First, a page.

“Smer voters are immune to these topic,” Mihockova adds, explaining that “they realise there is much evil” in these cases but are willing to trade it for social benefits and a “feeling of government stability” under Fico. Last but not least, a feeling that “others steal too” is widespread.   

Escalating conflict

These sentiments have enabled the government to ride out the opposition demonstrations against the legal changes and the speed in which they were rammed through the parliament. If the Constitutional Court fails to act in time, or approves the package, the only hope of stopping it then would be a threat by Brussels to withhold EU funds or even to open an Article 7 procedure to potentially suspend Slovakia’s voting rights.

“My estimate is that this conflict [with Brussels] will escalate further”, Stulajter told bne Intellinews  after the European Parliament passed a resolution criticising the legislative changes in mid-January.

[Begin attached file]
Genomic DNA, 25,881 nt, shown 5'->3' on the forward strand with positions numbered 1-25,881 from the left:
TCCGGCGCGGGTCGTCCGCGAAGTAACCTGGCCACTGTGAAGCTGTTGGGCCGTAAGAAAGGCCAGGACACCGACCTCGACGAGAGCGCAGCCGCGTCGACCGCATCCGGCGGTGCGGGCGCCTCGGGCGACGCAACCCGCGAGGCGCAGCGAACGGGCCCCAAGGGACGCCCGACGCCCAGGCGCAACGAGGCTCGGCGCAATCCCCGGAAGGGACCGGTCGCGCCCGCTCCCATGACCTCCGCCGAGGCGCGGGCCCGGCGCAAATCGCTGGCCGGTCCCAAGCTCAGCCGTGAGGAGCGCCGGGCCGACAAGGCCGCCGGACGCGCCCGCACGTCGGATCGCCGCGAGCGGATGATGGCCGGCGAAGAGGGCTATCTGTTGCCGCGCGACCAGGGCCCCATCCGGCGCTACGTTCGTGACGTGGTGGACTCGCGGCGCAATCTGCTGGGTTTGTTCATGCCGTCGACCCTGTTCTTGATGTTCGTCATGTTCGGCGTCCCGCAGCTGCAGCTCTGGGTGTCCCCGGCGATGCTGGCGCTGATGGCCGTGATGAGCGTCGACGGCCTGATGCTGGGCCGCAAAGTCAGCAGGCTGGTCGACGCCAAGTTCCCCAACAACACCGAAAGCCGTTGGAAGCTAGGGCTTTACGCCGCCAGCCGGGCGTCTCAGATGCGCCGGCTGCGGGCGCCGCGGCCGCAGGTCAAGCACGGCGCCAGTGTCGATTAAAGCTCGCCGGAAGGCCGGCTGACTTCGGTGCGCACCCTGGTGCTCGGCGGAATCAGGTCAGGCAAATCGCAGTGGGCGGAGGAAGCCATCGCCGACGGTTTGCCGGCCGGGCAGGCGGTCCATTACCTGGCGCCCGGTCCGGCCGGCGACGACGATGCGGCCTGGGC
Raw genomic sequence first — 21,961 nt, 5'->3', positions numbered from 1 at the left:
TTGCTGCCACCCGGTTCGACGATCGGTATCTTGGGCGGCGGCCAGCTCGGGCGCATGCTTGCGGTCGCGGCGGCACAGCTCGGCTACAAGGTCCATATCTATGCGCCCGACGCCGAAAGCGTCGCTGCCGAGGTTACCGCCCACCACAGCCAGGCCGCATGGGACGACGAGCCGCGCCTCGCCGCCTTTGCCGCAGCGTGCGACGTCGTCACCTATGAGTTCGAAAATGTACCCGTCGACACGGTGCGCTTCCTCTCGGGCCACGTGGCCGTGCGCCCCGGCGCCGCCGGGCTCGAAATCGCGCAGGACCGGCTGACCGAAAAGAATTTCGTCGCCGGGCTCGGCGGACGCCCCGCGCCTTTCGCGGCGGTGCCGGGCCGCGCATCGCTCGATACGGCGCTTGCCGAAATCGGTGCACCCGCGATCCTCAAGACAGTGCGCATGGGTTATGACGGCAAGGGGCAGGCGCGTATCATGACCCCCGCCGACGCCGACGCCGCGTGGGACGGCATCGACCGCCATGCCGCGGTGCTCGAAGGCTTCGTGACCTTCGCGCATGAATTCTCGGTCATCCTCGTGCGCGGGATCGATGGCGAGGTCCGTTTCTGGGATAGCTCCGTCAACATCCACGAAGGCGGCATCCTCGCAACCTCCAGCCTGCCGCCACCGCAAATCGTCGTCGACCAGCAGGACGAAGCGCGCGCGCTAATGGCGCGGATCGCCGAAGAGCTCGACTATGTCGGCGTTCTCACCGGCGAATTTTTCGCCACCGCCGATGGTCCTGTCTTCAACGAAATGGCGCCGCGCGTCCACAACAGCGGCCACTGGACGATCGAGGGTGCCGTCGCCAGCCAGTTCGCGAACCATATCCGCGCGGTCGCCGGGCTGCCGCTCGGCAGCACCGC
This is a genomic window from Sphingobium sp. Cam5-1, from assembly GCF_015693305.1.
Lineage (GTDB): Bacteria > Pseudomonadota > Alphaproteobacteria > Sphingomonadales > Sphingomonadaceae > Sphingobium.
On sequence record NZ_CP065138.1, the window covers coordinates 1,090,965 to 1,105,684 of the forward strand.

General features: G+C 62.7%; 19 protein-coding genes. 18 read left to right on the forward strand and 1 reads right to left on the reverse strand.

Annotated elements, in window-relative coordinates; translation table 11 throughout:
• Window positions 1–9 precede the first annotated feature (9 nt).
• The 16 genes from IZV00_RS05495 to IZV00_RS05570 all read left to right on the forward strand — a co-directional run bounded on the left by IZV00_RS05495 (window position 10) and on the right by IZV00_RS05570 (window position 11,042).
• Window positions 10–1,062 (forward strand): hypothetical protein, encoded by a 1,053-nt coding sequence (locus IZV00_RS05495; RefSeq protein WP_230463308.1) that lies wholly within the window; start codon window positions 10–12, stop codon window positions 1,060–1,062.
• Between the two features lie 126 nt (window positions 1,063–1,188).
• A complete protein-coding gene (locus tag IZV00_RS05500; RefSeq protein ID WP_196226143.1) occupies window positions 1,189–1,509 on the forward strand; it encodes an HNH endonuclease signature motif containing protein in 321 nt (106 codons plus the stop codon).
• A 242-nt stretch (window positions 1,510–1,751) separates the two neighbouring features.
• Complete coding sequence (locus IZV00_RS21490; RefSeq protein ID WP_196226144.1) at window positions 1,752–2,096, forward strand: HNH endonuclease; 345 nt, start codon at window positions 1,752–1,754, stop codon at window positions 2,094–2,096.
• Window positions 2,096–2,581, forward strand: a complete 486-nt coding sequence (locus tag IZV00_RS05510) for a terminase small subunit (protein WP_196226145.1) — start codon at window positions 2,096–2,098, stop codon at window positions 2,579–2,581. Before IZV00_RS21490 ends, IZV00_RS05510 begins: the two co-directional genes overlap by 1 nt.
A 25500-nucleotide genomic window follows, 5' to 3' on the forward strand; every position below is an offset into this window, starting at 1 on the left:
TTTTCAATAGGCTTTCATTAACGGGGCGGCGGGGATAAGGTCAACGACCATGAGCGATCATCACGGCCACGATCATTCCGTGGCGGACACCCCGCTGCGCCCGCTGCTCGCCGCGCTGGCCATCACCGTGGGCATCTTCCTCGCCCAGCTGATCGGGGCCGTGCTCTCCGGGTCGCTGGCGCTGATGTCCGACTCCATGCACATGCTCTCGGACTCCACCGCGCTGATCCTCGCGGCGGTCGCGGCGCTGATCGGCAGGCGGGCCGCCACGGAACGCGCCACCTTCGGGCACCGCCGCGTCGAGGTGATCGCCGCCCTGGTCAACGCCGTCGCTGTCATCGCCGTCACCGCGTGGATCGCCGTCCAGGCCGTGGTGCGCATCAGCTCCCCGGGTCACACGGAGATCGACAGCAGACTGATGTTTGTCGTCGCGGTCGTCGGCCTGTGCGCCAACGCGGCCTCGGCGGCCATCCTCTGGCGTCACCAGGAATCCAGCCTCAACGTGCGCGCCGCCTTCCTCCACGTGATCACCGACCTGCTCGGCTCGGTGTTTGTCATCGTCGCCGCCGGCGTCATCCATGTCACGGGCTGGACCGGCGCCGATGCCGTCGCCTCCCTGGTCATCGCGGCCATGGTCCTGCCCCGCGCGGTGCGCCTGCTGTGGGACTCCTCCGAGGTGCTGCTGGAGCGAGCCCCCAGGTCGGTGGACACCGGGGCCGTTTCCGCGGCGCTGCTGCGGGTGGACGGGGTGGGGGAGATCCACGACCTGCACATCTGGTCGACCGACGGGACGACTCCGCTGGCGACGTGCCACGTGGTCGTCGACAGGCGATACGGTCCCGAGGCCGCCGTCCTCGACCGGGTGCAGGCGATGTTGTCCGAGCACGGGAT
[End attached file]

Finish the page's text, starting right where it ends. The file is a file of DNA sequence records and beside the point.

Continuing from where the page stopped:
MEPs from Progressive Slovakia held a press conference last week during which they read out correspondence between Fico’s cabinet and the European Commission. It appears from the cited correspondence that the EU has already suspended the payment of the fourth tranche of the national recovery plan funds worth €900mn.

However, some observers believe the EU is not yet really focussed on Slovakia or may try to avoid getting into another battle over the rule of law, which has already blighted its relations with Hungary and Poland. Punishing the Slovak government may also simply drive Fico into an alliance with Hungary that will enable its Prime Minister Viktor Orban to further obstruct EU decision-making.